Mediation is a structured, interactive process where an impartial third party assists disputing parties in resolving conflict through the use of specialized communication and negotiation techniques. All participants in mediation are encouraged to actively participate in the process. A good mediation process can be likened to having eggs for breakfast; Inexpensive to buy, easy to prepare, and completely healthy.

What is mediation?

  • To mediate instead of litigate definitely reduces the fatigue, anxieties, anger and any other negative psychological effects for parties in dispute. These exhausting feelings are your constant companions if you are compulsive about trying to prove all the “I am Right and You are Wrong”. That obsession is unfortunately, an inevitable part of adversarial legal proceedings.
  • To mediate means you exercise control and power over the terms that will govern how you move forward. You actively participate in all decision making. Good mediated outcomes generate high satisfaction from a perception of a fair process while litigation often means feelings of frustration and disempowerment since it is someone else telling you what is right/wrong. Personally, I have had enough experiences with litigation to know that what a judge orders can often be what none of the parties really want.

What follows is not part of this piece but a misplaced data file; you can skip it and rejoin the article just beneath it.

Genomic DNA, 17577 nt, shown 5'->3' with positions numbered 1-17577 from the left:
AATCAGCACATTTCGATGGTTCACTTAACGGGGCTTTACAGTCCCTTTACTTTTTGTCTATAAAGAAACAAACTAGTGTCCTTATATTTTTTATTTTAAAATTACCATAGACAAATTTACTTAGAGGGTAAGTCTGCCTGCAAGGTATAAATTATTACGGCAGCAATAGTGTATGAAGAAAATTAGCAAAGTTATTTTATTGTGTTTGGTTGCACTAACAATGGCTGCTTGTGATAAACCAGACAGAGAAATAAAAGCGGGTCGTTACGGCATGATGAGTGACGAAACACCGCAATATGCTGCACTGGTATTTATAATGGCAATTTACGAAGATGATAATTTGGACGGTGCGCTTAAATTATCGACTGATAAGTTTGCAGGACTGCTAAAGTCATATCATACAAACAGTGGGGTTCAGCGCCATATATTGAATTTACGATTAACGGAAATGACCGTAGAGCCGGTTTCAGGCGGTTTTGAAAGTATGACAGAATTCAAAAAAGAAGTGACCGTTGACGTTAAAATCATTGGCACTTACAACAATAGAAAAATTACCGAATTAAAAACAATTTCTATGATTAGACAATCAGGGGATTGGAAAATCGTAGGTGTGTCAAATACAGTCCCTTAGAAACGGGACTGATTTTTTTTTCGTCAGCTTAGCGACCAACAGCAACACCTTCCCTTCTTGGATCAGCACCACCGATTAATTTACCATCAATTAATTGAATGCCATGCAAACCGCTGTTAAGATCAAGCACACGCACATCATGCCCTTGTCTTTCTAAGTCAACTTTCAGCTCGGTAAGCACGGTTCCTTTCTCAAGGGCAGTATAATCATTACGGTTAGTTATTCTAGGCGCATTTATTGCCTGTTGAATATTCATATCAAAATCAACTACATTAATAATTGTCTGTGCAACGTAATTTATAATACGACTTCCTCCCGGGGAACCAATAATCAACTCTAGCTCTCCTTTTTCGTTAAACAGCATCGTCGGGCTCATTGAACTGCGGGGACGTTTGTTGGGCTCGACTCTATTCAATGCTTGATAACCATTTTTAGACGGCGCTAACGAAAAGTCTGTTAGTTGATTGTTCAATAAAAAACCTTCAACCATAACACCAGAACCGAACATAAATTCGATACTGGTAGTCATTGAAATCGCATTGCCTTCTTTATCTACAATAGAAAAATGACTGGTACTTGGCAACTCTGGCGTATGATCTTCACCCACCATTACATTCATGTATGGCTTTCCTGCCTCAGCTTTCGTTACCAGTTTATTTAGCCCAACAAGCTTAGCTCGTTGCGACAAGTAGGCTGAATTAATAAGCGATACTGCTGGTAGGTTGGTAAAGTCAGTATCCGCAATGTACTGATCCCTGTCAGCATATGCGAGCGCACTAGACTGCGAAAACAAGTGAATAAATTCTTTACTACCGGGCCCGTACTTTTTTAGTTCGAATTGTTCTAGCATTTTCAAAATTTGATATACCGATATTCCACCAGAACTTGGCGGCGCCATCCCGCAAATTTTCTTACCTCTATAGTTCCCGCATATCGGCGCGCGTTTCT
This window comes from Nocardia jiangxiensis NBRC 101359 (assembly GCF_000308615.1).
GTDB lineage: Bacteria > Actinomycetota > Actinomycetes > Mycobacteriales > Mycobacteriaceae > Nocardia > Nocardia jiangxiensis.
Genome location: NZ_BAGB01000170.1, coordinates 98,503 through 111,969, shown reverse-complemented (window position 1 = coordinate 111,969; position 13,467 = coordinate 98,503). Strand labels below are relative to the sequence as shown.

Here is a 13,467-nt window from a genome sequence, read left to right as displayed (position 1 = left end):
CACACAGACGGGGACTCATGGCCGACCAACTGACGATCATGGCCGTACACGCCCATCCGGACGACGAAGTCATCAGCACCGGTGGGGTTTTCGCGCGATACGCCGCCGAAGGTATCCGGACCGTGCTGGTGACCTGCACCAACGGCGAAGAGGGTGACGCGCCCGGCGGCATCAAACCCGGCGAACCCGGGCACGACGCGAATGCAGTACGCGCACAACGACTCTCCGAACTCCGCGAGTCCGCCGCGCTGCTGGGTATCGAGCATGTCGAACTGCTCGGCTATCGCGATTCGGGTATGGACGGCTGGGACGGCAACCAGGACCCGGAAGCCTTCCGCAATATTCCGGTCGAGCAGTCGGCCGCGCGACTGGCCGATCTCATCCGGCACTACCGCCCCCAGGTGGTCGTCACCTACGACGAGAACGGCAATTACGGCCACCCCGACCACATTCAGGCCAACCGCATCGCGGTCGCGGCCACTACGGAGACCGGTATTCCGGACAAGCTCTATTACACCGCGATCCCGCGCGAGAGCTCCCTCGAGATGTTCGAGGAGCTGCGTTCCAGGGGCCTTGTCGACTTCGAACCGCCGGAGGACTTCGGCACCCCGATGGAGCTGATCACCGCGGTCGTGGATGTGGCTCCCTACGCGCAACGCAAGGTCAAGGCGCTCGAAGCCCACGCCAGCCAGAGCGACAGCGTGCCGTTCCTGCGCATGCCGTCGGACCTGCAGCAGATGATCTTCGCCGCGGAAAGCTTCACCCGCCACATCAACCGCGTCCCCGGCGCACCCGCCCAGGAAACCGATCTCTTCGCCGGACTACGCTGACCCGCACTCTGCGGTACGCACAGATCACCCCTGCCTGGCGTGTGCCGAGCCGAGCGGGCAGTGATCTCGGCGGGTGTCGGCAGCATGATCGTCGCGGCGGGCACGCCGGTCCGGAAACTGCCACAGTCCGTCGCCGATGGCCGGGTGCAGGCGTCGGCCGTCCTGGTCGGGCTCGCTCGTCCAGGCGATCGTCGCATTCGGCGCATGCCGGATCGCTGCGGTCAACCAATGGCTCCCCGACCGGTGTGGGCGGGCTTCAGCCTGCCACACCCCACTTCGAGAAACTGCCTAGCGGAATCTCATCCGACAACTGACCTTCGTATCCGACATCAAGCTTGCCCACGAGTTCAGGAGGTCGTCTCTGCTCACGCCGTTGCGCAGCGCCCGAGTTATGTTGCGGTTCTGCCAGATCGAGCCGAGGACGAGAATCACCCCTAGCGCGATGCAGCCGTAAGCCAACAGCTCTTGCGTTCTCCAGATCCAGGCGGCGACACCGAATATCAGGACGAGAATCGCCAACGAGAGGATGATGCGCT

• To mediate a dispute toward a settlement often result in enduring resolution. Parties tend to stick to the terms of a mediated settlement well, because of the earlier mentioned values like perception of fair, satisfied, my own decision. This means the dispute is put to rest with no need of future litigation, thus dousing all the emotional stress involved.
  • To mediate will mean the focus is on satisfying the parties’ needs, not on their legal rights. We can address psychological and emotional needs, which is often the problems parties want solved. Most will agree that what the law says is really often secondary to parties’ real wants.
  • To mediate will teach parties how to manage a dispute, which in turn will benefit them in handling future issues. Problem solve between themselves, no more resorting to court again. This educational experience, according to Prof Shapira, may be considered a therapeutic outcome of the participation in mediation.
  • To mediate can reduce the damage to the relationship and often, can repair, restore, rehabilitate and eventually, heal.

An extract from the article: Therapeutic Justice in Family Cases – The Mediator (Part 4) by Susan Tay of OTP Law Corporation.  You can read the full article here.

Overview of PracticeForte's mediation services

  • Pre-mediation counselling/Introducing mediation advocate
  • Mediation Day
  • Questionnaires to both parties and signing of agreement to mediatate
  • Record of signing settlement agreement
  • Assigning mediators and scheduling mediation
  • Post mediation feedback

Our mediators

Our foreign affiliate mediators in Asia & EU

Call our client service specialist Sandra at +65 62213009 to schedule an appointment with any of our mediators.

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